If a man has two wives, one of them loved and the other disliked, and if both the loved and the disliked have borne him sons, the firstborn being the son of the one who is disliked, then on the day when he wills his possessions to his sons, he is not permitted to treat the son of the loved as the firstborn in preference to the son of the disliked, who is the firstborn. He must acknowledge as firstborn the son of the one who is disliked, giving him a double portion of all that he has; since he is the first issue of his virility, the right of the firstborn is his.
(Deuteronomy 21:15-17)

Why does the writer assume that like or dislike of the wife will map neatly to like or dislike of the son? In my experience and reading, this is not necessarily the case.

In case you're wondering, the line he is not permitted to treat the son of the loved as the firstborn in preference to the son of the disliked does, in fact, strongly imply that he is expected to wish to do this. Otherwise, the regulation prohibiting it would not be necessary.

  • Yes, I know the title is useless. Can't think of a better one. – TRiG Jan 30 '13 at 20:02
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    Incidentally: Source of question. – TRiG Jan 30 '13 at 20:02
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    I don't get this. This doesn't mean that if he likes the first born son of the disliked wife better than the other "first born" son, that this law doesn't apply. I don't get whats wrong with this. It says son of the disliked, not the disliked son. – Byzantine Jan 30 '13 at 21:16
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    @Byzantine that's the question (if I'm reading correct). why does the text assume dislike of the mother will commute to dislike of the son. – wax eagle Jan 30 '13 at 21:41
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    @waxeagle What I'm saying is that the text does not assume dislike of the mother will commute to the son. Read it carefully and it never says "the disliked son", it's always "son of the disliked". – Byzantine Jan 30 '13 at 22:04

This Mosaic Law on family inheritance is borne out of the story of Jacob and Joseph.

As you may remember, Jacob loved Rachel, and worked 7 years for her uncle, Laban, in order to be able to marry her. Sadly, Jacob must have gotten really drunk, because of the day of his wedding, he finds out that Laban has tricked the trickster, and he's ended up being married to Rachel's older sister, Leah. This being the day of polygamy, Laban says "Hey - don't worry! Just give me another 7 years, and you can have Rachel."

As a dad whose first daughter is named Rachel, I can understand why Jacob would worked 14 years as a bargain. But I digress.

Once Jacob has the two wives, the baby-making war begins. God sees Leah's sorrow and devotion, and so opens her womb first. Jacob's first-born son, Rueben, should, as the first born son, have all the privileges. But, the truth is that Jacob loves Rachel, not Leah. As the story continues, Leah keeps popping out the little ones, but Rachel can't seem to make a baby. Much fuss ensues, and like any good modern reality series goes, Rachel gets Jacob to make babies with her maid, then Leah does the same thing, and before you know it, Jacob has a lot of boys - but Rachel is still not pregnant.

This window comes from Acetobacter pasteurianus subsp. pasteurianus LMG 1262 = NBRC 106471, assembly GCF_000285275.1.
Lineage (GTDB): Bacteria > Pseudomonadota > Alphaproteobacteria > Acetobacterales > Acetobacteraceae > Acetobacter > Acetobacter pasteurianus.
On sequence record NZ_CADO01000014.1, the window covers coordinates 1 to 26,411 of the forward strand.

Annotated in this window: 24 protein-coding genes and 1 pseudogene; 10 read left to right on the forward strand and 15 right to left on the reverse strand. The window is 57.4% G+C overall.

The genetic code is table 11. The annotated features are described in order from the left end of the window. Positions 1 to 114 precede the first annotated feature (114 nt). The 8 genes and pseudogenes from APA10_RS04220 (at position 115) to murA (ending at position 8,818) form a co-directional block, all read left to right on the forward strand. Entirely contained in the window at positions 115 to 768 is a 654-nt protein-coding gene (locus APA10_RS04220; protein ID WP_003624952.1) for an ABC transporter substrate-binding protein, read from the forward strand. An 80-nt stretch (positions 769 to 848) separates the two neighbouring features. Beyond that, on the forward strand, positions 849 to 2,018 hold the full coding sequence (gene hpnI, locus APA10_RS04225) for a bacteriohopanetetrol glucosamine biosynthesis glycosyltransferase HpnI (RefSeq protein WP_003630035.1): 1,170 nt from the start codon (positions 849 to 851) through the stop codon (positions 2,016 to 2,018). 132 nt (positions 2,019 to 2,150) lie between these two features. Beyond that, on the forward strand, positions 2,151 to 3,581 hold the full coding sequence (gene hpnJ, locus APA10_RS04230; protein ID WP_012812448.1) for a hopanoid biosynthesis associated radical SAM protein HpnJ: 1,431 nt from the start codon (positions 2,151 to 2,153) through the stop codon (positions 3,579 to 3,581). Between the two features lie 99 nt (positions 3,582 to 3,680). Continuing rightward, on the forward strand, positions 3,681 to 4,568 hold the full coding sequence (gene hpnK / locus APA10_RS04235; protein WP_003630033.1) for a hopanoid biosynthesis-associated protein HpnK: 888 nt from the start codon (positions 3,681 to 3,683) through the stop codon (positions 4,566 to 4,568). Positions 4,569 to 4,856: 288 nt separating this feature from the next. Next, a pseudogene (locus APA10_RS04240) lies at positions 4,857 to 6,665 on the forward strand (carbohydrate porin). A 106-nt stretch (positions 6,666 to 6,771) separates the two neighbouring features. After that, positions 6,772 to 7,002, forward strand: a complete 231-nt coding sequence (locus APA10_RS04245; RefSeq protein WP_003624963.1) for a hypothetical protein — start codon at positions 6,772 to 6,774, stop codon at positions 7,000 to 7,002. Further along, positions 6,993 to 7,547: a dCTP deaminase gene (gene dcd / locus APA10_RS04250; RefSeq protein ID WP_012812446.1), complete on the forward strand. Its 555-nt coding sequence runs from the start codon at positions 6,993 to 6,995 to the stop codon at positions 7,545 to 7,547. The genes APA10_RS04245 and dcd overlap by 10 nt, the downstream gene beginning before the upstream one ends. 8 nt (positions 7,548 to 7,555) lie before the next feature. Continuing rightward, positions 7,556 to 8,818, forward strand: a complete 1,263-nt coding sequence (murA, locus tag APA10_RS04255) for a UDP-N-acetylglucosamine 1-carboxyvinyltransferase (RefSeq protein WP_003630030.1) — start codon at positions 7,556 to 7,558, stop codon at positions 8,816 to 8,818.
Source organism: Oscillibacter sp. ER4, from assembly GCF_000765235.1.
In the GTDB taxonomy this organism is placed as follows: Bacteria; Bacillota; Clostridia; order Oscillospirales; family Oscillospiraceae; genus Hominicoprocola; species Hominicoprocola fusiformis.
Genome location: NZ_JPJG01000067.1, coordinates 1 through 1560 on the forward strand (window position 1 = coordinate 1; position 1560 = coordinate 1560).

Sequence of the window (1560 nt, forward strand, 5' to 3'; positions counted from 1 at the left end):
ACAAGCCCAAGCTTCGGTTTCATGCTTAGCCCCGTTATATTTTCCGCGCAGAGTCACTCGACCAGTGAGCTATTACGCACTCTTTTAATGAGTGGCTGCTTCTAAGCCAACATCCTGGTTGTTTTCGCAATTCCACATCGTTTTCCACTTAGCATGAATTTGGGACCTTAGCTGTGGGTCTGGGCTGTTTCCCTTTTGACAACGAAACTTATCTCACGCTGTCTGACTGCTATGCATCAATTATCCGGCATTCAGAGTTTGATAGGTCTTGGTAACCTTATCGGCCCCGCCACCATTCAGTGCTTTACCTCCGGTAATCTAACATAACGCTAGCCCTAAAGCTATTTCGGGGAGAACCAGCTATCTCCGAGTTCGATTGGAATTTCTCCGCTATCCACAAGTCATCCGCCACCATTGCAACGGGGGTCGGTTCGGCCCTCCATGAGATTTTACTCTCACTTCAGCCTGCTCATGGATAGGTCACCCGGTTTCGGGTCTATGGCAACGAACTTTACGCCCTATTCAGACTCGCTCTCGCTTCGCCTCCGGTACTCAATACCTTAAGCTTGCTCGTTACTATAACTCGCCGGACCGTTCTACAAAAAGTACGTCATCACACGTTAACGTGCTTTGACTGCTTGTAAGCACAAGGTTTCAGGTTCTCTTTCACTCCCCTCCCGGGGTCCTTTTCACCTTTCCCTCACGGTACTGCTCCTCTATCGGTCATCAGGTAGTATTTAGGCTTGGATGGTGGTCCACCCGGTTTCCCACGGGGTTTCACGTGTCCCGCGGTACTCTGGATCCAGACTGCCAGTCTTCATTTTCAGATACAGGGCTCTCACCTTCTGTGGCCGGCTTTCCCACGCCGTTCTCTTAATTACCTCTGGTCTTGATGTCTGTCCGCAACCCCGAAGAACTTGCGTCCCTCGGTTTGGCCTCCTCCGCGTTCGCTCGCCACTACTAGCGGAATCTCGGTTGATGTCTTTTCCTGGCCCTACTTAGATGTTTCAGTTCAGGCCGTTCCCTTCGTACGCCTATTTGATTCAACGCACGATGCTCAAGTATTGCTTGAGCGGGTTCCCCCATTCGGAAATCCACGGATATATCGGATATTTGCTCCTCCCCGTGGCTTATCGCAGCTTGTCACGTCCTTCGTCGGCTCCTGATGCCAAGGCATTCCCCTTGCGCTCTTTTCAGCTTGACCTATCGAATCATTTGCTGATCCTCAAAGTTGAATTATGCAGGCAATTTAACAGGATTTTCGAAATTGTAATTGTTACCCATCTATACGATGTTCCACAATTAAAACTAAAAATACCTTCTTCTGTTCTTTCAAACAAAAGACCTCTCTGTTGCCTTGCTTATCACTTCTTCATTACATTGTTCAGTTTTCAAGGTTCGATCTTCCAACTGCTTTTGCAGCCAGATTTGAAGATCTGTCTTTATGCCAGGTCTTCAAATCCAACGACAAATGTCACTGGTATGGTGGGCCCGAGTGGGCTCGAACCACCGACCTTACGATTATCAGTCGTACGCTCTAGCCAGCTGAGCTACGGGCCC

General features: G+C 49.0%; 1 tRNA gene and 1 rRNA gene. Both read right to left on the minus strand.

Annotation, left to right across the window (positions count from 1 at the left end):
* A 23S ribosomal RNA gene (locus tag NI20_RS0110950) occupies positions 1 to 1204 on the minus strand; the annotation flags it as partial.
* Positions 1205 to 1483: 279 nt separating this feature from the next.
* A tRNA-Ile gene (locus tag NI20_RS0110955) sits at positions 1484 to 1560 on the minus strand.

Then, finally, the big day arrives. Rachel gets pregnant, and Jacob is way, way, happy. The boy, Joseph, quickly becomes Jacobs absolute favorite. Hands down. In fact, Jacob loves Joseph so much that he gives him a technicolor coat and arranges for Andrew Lloyd Webber to write about him nearly 4000 years later. Well, we all remember what happens from there - big brothers get angry, sell Joseph off into slavery, and pretty much fill out the rest of Genesis.

(Incidentally - bonus points if you know who Rachel's only other boy is. That's right - Benjamin - the son of his right hand. Rachel dies in childbirth, and when Joseph later uses a ruse to put his only full brother in prison, the other boys realize this would pretty much kill their dad, hence the hysterics to get him back.)

This part of the covenant then, is as much symbolic as it is practical. It is direct, received wisdom from the experience of Jacob and his favorite sons.

Is it possible for a despised wife to have a beloved son? Sure. But we don't have any biblical stories about those prior to this law. The more practical point is "Don't gip your boys in the will," but the precedent that backs it up has its roots in history.

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    That answers what he's asking very nicely I think. – Byzantine Jan 30 '13 at 22:37
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    Now, my recollection was that he had to agree to work another seven years for Rachel, but actually got to marry her at the end of the month. – TRiG Jan 30 '13 at 22:54
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    Whoops, you're right. Dang it! Gonna make me go check my facts in Genesis 29, are ya? Get off my lawn! – Affable Geek Jan 30 '13 at 22:56
  • lol, well anyway I still like the answer. – Byzantine Jan 31 '13 at 1:55

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